In my last post, I wrote about the beauty of the snowstorm, the white silence, and romantic notions of all that can be accomplished inside—in the warmth of our various nooks and crannies. I even waxed nostalgic just a little when I recalled attentively listening to the list of school closings being broadcast in the early morning the day of the storm, remembering how I’d do the very same thing growing up as a student and later as a teacher for 35 years.
In the meantime, I failed to write about the reality that comes right along with all the other images of crackling fires in the fireplace, reading of good books, working on the novel while listening to some pleasant mood-enhancing classical music on iTunes, etc. And that reality is that all that snow has to be removed—sooner or later—and, since I don’t have a maintenance service, the removal duty falls on me! As was the case with Tuesday’s steady and continuous snowfall accumulating through the afternoon and evening, I knew our trusty John Deere snow thrower would be called to action more than once. And so it came to pass.
Donning my Carhartts and boots, I went out into it in the late morning and soon discovered that there was much more of the white stuff plugging my driveway—end-to-end—than I’d realized. And while the initial downfall had tapered off, it was still managing to add to the accumulation.
The John Deere sprang to life on the very first pull, and I proceeded to do battle with the wet, heavy snow that was probably three-to-four inches deep. Though it was a slow process, due to the constant clogging of the chute, I had the majority of the driveway and front sidewalk pretty well cleared within thirty minutes, leaving the worst until last: The end of the driveway!
I’m not talking about the “end” closest to the garage. Rather, I’m talking about the entrance “end”…the one that the town snowplows seal shut in their efforts to clear the streets of the white stuff! This is always the most critical part, because left piled where it is, the snow and ice “barrier” will harden as temperatures drop, making the process of opening the end of the driveway virtually impossible with the meager tools and equipment at hand.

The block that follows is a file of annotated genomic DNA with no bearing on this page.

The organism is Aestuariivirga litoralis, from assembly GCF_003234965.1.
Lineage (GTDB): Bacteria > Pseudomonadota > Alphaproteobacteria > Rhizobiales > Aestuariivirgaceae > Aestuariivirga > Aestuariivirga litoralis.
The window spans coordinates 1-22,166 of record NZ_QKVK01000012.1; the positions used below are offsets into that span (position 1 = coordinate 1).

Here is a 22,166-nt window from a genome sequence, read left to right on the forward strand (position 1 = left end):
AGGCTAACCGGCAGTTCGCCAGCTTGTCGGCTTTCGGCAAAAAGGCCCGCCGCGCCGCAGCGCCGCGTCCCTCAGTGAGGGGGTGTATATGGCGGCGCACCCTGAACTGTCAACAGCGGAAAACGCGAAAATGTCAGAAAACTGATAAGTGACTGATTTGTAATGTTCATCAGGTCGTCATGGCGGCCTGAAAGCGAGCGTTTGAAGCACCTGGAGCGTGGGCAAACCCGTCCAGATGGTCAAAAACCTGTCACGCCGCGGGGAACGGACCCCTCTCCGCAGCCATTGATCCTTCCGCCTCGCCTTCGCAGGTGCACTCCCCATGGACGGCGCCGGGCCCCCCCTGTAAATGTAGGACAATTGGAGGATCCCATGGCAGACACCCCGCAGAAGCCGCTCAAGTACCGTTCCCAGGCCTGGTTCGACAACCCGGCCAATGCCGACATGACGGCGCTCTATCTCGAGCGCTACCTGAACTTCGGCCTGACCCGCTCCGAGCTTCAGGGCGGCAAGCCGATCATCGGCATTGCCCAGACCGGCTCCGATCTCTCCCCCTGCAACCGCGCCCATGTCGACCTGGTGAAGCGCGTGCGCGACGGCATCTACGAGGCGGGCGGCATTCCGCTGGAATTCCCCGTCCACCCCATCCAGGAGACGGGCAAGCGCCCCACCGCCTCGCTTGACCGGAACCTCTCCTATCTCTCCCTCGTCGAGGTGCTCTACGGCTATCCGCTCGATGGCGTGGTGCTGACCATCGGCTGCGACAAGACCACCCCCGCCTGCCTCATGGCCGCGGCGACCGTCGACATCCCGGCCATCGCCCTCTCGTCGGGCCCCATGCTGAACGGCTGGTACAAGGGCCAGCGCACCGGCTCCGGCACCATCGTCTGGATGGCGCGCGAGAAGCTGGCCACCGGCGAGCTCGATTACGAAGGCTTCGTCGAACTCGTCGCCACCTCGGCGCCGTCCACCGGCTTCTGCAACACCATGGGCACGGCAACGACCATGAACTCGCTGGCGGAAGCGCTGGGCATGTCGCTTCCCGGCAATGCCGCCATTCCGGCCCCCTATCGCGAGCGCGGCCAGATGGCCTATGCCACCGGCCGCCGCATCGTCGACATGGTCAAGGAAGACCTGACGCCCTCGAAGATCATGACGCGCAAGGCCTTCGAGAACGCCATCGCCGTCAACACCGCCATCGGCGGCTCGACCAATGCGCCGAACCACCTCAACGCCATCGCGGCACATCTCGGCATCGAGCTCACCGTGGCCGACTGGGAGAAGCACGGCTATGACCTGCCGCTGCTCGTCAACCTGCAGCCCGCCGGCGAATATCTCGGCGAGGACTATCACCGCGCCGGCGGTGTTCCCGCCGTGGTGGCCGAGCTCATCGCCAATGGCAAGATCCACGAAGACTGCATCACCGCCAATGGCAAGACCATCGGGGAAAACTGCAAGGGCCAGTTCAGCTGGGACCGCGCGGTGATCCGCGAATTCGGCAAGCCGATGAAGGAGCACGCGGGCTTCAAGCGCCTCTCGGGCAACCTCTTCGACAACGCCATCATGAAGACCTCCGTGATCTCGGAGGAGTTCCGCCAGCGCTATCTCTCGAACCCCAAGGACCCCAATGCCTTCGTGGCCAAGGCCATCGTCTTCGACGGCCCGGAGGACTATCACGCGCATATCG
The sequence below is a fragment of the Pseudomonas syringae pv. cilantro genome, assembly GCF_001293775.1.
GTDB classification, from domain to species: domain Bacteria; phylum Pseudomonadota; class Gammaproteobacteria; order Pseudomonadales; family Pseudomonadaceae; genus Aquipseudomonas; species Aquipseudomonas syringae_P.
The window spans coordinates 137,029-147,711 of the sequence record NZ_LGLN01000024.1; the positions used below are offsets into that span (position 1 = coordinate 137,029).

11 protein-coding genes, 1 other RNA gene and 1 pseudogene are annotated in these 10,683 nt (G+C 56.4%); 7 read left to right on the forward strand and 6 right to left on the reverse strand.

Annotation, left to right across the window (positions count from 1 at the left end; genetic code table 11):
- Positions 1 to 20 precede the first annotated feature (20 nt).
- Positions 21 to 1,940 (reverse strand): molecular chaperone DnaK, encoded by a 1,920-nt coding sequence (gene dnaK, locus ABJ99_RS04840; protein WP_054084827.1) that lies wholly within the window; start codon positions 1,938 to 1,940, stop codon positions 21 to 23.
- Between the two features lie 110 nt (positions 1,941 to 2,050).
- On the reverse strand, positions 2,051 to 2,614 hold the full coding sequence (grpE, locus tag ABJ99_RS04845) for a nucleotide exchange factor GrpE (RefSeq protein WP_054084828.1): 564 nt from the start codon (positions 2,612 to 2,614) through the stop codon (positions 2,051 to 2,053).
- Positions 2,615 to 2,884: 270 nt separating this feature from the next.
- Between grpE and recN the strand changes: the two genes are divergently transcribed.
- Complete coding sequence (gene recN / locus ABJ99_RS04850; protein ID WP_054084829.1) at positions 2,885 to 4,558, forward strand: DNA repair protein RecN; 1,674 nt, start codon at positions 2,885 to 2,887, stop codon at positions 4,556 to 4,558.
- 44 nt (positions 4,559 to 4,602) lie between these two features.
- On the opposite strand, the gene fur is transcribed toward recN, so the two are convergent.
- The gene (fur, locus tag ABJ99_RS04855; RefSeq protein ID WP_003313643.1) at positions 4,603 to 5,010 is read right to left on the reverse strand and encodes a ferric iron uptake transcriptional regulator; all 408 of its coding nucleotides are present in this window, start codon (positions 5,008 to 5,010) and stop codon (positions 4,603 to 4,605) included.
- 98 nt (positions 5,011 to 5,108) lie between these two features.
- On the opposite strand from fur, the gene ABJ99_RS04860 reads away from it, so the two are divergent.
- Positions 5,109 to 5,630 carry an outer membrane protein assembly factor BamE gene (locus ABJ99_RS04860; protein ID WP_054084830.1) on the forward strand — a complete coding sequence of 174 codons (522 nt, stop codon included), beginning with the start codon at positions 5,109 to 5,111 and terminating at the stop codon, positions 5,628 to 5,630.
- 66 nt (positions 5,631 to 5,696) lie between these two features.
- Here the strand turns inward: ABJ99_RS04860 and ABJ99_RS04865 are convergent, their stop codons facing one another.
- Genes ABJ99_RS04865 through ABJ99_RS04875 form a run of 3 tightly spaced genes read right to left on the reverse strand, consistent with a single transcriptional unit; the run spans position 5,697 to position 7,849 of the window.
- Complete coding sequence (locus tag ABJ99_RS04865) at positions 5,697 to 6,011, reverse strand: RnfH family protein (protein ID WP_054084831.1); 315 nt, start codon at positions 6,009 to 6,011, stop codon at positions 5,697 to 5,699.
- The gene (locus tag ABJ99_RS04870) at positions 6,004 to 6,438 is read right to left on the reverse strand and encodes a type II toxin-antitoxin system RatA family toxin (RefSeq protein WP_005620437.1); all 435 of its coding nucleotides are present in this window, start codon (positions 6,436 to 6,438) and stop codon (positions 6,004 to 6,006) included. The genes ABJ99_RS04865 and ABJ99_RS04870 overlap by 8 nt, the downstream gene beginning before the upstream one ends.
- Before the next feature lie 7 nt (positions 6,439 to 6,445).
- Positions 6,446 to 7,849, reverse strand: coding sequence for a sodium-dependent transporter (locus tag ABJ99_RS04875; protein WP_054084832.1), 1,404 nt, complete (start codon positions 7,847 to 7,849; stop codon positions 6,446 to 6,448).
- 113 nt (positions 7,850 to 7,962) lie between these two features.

I’ve extolled the glorious virtues of my old John Deere, but even it has its limits! Fortunately, I managed to push and pull, coaxing the bright green and yellow machine to eat up and throw out and away the thick, wet slushy stuff before the second band of the snowstorm was to settle in later in the day. For the moment, I had an open driveway and a chance to quit for the rest of the day. If the wife was to make it home from work later on, she’d at least be able to get into the driveway and garage.
Meanwhile, as the day wore on, what followed was exactly what had been predicted. The second band of the storm hit hard, with increased winds and lower temperatures. Carolyn did, in fact, get home from her place of employment (an hour away!) and into the garage without any issues. The garage door remained shut over night, and I knew that I’d have to go out the next day and do everything all over again. As it turned out, one would never have believed that I had made any kind of effort the day before. There was well over five inches of newly deposited white stuff out there, and that nasty entrance was once more piled full of snow, slush, and whatever else the town snowplow driver could manage to leave there!
The storm was over, having moved east, and now winter in northern Illinois was an endless white blanket. My thoughts moved back toward those more pleasant notions of reading books, working on the novel, writing blog posts, etc., etc., as the work of clearing the driveway was finished—at least for a while and until the next snowplow driver provides me with another grueling challenge…CortlandWriter